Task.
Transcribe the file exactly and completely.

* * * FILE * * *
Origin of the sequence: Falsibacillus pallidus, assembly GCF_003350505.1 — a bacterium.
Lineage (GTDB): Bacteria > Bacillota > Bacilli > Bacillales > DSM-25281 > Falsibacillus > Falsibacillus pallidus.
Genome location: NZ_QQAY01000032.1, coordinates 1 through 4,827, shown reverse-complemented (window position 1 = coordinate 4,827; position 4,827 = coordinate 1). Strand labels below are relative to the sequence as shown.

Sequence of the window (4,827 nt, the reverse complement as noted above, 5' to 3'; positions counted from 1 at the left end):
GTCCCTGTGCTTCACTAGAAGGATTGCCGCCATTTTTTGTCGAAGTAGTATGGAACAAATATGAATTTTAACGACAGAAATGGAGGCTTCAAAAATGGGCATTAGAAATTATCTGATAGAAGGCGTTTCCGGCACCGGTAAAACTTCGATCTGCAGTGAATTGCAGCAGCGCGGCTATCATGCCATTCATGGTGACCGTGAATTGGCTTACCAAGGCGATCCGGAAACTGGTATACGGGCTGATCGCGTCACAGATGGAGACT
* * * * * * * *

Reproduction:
Origin of the sequence: Falsibacillus pallidus, assembly GCF_003350505.1 — a bacterium.
Lineage (GTDB): Bacteria > Bacillota > Bacilli > Bacillales > DSM-25281 > Falsibacillus > Falsibacillus pallidus.
Genome location: NZ_QQAY01000032.1, coordinates 1 through 4,827, shown reverse-complemented (window position 1 = coordinate 4,827; position 4,827 = coordinate 1). Strand labels below are relative to the sequence as shown.

Sequence of the window (4,827 nt, the reverse complement as noted above, 5' to 3'; positions counted from 1 at the left end):
GTCCCTGTGCTTCACTAGAAGGATTGCCGCCATTTTTTGTCGAAGTAGTATGGAACAAATATGAATTTTAACGACAGAAATGGAGGCTTCAAAAATGGGCATTAGAAATTATCTGATAGAAGGCGTTTCCGGCACCGGTAAAACTTCGATCTGCAGTGAATTGCAGCAGCGCGGCTATCATGCCATTCATGGTGACCGTGAATTGGCTTACCAAGGCGATCCGGAAACTGGTATACGGGCTGATCGCGTCACAGATGGAGACT